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Lamar Jackson Will Be Even More Involved in Offensive Setup

QB Lamar Jackson
QB Lamar Jackson

Lamar Jackson got the keys to the Ravens offense in his first year under Offensive Coordinator Todd Monken.

Now Head Coach John Harbaugh wants Jackson to be even more involved this offseason.

"We have to build a car," Harbaugh said. "If Lamar's the driver, he has to be involved in the setup of the car even more."

"Last year, that wasn't even possible. This year, he's going to be involved, and we've talked about it, he's already involved by what we talked about yesterday in setting up that car."

Harbaugh said he and Jackson had a conversation Thursday to hash out the 17-10 loss to the Kansas City Chiefs in the AFC Championship and how they should have handled the game differently. He said they were in "lockstep."

Now the Ravens will move forward, and Jackson will be more involved in how it evolves in Year 2 under Monken, in addition to personnel.

Harbaugh said he and Jackson have already been talking about the Xs and Os of the offense.

"He's talking about how we attack the different defenses that we play. Anything from how we practice to it, to the options that we have, protecting runs, pass protection, how we protect and how we adjust the protection, how we get to certain routes against certain coverages," Harbaugh said.

"Those are things that are on his mind, and those are things that he's going to be involved with the staff talking about. I'm excited about that. He wants to do it. He's just into it. He's really into it."

Because of Jackson's contract negotiations last year, he wasn't involved until basically the start of organized team activities. It was a lot of learning with a new system, but the Ravens offense got stronger as the season went on and finished sixth in the league in yards per game (370.4) and fourth in points (28.4). Those were the Ravens' highest rankings since 2019.

For a multitude of reasons, Baltimore's offense went down in those rankings in 2020 and following years. The charge this offseason will be to make the Ravens' new offense sharper and more difficult for opponents to stop.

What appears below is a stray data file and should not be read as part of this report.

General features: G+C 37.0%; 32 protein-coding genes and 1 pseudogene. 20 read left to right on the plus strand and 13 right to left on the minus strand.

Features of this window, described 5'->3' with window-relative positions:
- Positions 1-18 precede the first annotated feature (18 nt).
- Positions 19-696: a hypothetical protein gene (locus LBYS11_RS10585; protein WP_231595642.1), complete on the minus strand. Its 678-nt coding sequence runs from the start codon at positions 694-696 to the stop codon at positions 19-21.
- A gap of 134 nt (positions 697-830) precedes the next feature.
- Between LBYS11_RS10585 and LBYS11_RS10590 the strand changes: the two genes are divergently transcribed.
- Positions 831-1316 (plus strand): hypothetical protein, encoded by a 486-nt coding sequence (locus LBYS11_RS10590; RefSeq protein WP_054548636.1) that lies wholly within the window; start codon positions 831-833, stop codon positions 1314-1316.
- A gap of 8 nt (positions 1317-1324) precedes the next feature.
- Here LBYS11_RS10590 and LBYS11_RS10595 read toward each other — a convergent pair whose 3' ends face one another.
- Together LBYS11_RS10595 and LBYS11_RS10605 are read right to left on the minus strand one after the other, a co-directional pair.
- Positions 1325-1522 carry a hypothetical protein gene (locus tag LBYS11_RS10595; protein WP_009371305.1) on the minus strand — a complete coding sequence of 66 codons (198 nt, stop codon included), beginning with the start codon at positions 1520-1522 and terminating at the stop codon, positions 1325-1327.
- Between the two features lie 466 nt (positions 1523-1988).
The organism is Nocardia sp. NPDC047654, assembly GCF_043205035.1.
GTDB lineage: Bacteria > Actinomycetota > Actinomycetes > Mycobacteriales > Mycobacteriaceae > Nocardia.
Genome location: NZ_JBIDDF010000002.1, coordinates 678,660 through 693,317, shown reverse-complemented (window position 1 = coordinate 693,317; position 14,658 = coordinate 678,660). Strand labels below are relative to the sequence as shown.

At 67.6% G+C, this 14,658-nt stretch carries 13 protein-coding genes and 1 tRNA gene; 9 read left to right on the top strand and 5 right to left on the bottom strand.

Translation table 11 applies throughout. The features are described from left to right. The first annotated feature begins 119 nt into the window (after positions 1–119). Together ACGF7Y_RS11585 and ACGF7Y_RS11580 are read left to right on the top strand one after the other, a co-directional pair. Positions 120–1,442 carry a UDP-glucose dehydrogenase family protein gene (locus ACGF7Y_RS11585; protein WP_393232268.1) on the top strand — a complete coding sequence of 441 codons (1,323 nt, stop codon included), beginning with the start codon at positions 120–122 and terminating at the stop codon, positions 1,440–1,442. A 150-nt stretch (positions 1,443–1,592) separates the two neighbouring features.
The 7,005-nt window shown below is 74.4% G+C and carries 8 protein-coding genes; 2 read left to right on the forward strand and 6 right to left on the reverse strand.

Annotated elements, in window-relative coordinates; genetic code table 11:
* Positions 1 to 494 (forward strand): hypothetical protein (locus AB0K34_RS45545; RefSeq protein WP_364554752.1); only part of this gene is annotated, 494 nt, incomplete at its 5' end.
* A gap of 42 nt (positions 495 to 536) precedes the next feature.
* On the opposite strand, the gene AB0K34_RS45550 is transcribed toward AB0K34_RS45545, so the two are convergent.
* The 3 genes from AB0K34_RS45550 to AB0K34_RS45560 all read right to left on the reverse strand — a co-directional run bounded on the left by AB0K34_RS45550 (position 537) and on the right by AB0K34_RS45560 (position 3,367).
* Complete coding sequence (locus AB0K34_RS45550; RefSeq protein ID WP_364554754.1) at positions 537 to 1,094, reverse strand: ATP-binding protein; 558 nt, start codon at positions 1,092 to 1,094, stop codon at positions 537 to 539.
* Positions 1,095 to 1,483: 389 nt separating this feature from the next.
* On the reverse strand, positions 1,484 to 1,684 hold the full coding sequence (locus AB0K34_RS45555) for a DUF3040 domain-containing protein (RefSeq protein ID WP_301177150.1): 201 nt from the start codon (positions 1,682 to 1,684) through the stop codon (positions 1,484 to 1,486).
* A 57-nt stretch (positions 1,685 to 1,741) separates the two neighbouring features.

"This year, every day was a new day in the offense right on through the last part of the season," Harbaugh said. "Next year, it won't be a new day every single day. … I'm looking forward to that process."

Jackson won't just be involved in the evolution of the Ravens' offensive scheme. General Manager Eric DeCosta also said he might go down to Florida and visit with Jackson at some point this offseason to go out to dinner and talk over things.

DeCosta has sought Jackson's input on free agency and the draft in previous years, and that input played into the Ravens' acquisition of Odell Beckham Jr. and drafting of Zay Flowers.

"He's great about offering suggestions and ideas, and he and I have a great relationship, where we can exchange different ideas on personnel and things," DeCosta said. "He's a huge fan of college football, and I appreciate his feedback."

Jackson is widely expected to win his second MVP award next week, but his season ended with another premature playoff exit, eliciting a new round of doubt. The Ravens, however, aren't wavering one bit in their belief.

"Lamar Jackson is a phenomenal success," Harbaugh said. "He's a phenomenal success as a football player. He's a phenomenal success as a person, as a leader, as a family man, but you're asking about the football player. In my opinion, there's nobody better in this league, especially nobody better for the Baltimore Ravens and for this organization and for this city and just from a historical perspective. I'm excited about the future; I'm excited about taking this offense to the next level next year. [We have] an opportunity to pick up where we are and dig deeper with what we can give [Lamar]."

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